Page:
I didn’t blog last week, in case you didn’t notice.  I wish I could say it was because we were just so darn busy with, you know, the normal stuff—forming cheese balls in the shape of fat little turkeys, feeding the hungry at a local shelter, chopping down our own Christmas tree whilst wearing pricey L.L. Bean snow boots and stylish outerwear—but we weren’t.

Instead, I got the call to pick up Edy early on Monday of last week. She sat there waiting for me in the school office all sad-eyed and sickly. She still wore her white paper pilgrim’s bonnet and matching paper vest that she had made for her classes’ much-anticipated Thanksgiving lunch with the Indians from down the hall.

Her teacher has sent her to the nurse’s office mid-meal, and she was disappointed. So was I.

There went the week.

The fever took the kids down one by one, and there I went as well. Not sick, but certainly not feeling thankful.

And so began the holidays at the Hall house.


In the spirit of family traditions, I had collected some sticks one blustery day in early November and arranged them in a jar on our table for our annual Thankfulness tree.


Pretend you didn’t notice that I used this same picture last year.

I then mandated that we would each write one thing we were thankful for on a leaf every day so that by the time Thanksgiving drew near, we would be so darn grateful it would practically be oozing from us.  There go those Halls, people would say. What thankful people they are!


At some point, in an extreme bout of cleverness, I added the stipulation that those finding themselves with ungrateful attitudes in our house would have to add an extra leaf—just as a reminder of how good they had it.

Not only did that brilliant plan basically equate practicing being thankful with a form of punishment, but it also meant that by the time I dismantled that stupid tree last weekend I had several of my own extra leaves dangling from it.


I failed. Epically.


Naturally I was disappointed in myself. If ever there was a time to be thankful, this week was it. I’ve missed my chance! We’re all ruined! Ruined, I tell you!

But then there was Twitter to save the day. (And that is the first time those words have ever been spoken, by the way.) But I praise you, Whoever-You-Are in Social Media Land. When you quipped that gratitude was less about a list of things you’re thankful for and more about a way of looking at life, you gave me hope. Redemption was at hand.


Decorating with three small children. Realistically.

Decorating with small children. Realistically.

Hattie has asked everyday for the last week if tomorrow was Christmas. All the holiday talk and decorating is confusing apparently. But instead of being disappointed when I say no, it almost seems to please her.  There’s still more! It isn’t over yet! We can still celebrate!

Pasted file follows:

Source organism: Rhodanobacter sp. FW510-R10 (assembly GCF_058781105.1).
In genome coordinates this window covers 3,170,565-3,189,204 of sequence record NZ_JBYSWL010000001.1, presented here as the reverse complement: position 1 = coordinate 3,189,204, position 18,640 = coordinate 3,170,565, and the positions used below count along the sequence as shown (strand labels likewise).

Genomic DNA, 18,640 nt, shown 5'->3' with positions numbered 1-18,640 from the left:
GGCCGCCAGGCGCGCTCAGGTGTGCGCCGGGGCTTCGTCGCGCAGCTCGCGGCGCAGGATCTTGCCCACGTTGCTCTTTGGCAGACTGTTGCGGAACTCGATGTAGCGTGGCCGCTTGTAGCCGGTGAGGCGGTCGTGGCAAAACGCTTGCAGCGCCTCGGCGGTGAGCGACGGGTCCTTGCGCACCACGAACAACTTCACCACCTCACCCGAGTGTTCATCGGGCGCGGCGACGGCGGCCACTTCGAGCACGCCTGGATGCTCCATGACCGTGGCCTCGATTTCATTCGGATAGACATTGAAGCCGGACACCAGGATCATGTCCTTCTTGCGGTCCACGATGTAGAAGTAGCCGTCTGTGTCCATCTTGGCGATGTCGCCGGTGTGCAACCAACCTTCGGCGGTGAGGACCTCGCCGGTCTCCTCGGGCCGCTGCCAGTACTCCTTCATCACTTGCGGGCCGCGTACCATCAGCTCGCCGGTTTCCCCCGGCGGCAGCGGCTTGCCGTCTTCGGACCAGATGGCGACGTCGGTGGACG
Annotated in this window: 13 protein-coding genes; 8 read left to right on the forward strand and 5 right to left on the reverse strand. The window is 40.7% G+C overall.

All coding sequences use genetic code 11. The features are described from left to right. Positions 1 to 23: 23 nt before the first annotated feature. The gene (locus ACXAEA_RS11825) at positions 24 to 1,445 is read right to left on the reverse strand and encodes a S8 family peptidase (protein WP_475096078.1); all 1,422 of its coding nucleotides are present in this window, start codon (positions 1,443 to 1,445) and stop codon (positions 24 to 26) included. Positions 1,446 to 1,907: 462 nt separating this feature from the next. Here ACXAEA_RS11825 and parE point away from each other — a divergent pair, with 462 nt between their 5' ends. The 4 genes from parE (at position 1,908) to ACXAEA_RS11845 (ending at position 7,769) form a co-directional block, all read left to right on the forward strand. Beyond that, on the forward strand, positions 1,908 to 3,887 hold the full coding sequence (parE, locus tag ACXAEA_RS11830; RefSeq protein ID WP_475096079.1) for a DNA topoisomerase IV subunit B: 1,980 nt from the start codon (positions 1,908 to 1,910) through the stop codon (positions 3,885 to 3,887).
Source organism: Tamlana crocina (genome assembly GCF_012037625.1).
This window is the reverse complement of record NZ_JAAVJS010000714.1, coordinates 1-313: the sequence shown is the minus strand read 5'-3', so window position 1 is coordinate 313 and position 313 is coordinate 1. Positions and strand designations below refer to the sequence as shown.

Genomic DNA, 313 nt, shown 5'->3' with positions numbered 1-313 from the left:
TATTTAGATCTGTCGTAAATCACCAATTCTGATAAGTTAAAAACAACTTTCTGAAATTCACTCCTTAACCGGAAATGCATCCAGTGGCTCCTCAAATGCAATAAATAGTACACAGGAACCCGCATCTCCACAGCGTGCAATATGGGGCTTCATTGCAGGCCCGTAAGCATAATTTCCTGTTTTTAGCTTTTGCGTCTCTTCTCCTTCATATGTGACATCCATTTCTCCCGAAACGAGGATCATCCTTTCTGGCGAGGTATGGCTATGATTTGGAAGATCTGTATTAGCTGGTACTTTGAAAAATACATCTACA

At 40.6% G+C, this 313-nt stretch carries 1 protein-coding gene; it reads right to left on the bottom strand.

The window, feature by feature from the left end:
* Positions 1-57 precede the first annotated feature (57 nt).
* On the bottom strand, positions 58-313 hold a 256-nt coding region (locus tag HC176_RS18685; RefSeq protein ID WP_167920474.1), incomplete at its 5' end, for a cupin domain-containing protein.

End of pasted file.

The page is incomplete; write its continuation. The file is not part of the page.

But it’s never over, is it? If we are followers of Christ, our season of celebration continues on. Even if we failed this year. Even if our “list” was pathetic (or nonexistent.) Even if our Christmas spirit is lacking. Nothing has changed about the good news of Jesus. All the intentional moments of gratitude, all the joyful expectation at his coming, all the sweet, sentimental feelings about his birth do not have to wait until the turkey is served, nor do they conclude when the lasts gifts are unwrapped.  We celebrate this season not just because Jesus came once as a baby, but because he is coming back again. For us. For a grand party. Forever!

This is hope, friends! 

Sick kids or no, Thankfulness Tree failure or not, list or no list, if my mind is centered on Christ, Praise God, I can have hope and gratitude and a season of joy that has absolutely nothing to do with the calendar. 

And even Cranky Hannah can be thankful for that.


So in the spirit of looking forward to the days ahead, let’s do a giveaway!

And how about double goodies this month, eh? My book, God Bless Our Christmas, plus one of my new most favorite things in the whole, wide, merry world. Read on, dear ones! 

One Loom is a new business with a mission. Started by my sweet friend, Angela, One Loom employs single mothers and artisans in Guatemala with a sustainable and life-changing income. These women weave beautiful fabrics through traditional methods and Super-Talented Angela and her super-talented team turn them into stylish, lovely and super-useful works of art. Like this key chain, which has forever changed my life. Super.

Dig around in a crammed-full diaper bag looking for your car keys just once, and you'll understand why I love this key chain so much.

Dig around in an overflowing diaper bag looking for your car keys with a child crying in the background just once, and you’ll understand why I love this key chain so much.

So do yourself a favor and check out One Loom’s website. (And I have one of those cute headbands on my Christmas list, in case you’re wondering.)

To enter to win, comment below or on Facebook with your favorite Christmas movie. (I will not tell you the correct answer, but I’ll think extra fond thoughts about you if you guess my favorite.)

You can also double or triple your chances at winning if you subscribe to my blog to receive e-mail updates and/or share this on Facebook. (Be sure to tell me in a comment if you’ve shared the link, just in case Facebook doesn’t.)

Ready? Go!